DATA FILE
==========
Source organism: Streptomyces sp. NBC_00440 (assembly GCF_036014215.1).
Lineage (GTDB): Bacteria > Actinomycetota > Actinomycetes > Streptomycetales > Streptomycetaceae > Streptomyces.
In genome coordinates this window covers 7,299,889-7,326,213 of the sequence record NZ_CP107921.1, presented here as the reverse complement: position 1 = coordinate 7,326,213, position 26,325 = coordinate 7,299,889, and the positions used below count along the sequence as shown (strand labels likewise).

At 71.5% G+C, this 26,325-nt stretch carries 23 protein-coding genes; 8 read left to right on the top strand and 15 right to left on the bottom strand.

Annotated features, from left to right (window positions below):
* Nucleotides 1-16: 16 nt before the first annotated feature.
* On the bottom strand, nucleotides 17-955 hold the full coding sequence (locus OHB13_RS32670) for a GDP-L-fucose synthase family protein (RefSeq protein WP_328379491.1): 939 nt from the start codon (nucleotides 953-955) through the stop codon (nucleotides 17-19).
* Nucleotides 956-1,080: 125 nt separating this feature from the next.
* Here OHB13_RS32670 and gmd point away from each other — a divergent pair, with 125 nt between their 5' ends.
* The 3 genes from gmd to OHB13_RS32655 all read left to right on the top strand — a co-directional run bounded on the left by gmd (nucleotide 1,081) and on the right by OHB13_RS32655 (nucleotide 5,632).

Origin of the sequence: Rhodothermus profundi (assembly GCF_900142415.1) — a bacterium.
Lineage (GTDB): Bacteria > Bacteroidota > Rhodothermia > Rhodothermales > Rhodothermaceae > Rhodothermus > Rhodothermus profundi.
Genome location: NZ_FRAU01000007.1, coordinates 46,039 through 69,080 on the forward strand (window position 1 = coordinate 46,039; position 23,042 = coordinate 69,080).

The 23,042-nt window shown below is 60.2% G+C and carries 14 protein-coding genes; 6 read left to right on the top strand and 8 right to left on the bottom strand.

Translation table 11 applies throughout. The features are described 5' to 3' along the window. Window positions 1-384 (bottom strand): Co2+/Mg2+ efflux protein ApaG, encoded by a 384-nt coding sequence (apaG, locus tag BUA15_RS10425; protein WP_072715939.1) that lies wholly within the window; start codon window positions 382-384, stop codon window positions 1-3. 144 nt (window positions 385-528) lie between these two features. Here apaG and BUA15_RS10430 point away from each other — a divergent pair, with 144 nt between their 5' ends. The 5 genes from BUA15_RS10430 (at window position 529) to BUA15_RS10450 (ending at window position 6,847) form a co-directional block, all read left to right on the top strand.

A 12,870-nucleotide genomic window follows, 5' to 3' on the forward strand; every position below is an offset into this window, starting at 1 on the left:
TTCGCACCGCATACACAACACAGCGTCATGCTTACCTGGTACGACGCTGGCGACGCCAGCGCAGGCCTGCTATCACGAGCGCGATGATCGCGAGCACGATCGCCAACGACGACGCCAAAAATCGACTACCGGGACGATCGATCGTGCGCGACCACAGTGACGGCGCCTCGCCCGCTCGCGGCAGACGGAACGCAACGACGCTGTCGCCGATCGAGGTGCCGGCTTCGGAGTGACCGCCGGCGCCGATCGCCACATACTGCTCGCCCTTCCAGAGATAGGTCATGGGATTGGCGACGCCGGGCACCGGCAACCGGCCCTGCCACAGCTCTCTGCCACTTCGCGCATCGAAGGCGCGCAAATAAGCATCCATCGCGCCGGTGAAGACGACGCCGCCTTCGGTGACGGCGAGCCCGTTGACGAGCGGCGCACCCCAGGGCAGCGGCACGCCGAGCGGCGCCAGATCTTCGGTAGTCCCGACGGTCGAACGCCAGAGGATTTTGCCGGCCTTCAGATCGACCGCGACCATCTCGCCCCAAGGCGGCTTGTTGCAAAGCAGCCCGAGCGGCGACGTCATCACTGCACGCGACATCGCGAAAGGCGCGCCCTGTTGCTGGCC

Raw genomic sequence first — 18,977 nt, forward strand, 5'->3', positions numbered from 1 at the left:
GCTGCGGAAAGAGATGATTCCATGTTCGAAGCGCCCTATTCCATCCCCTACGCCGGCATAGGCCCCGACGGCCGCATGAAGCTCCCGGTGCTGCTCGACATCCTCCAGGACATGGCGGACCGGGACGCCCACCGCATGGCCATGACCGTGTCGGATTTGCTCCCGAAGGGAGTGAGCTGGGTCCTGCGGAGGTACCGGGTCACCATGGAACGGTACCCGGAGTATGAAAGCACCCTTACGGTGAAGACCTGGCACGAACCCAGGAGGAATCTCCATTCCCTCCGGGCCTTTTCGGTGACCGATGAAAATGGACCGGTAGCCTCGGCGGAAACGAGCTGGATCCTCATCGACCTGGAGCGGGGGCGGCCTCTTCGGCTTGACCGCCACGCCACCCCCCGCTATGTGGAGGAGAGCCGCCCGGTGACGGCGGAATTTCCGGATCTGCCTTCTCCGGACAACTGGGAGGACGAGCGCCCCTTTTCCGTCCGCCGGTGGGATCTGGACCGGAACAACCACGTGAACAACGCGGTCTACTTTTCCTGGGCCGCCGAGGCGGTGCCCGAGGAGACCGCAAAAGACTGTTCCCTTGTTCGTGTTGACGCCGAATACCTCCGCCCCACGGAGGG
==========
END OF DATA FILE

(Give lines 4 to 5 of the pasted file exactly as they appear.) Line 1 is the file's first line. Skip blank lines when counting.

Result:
At 71.5% G+C, this 26,325-nt stretch carries 23 protein-coding genes; 8 read left to right on the top strand and 15 right to left on the bottom strand.

Annotated features, from left to right (window positions below):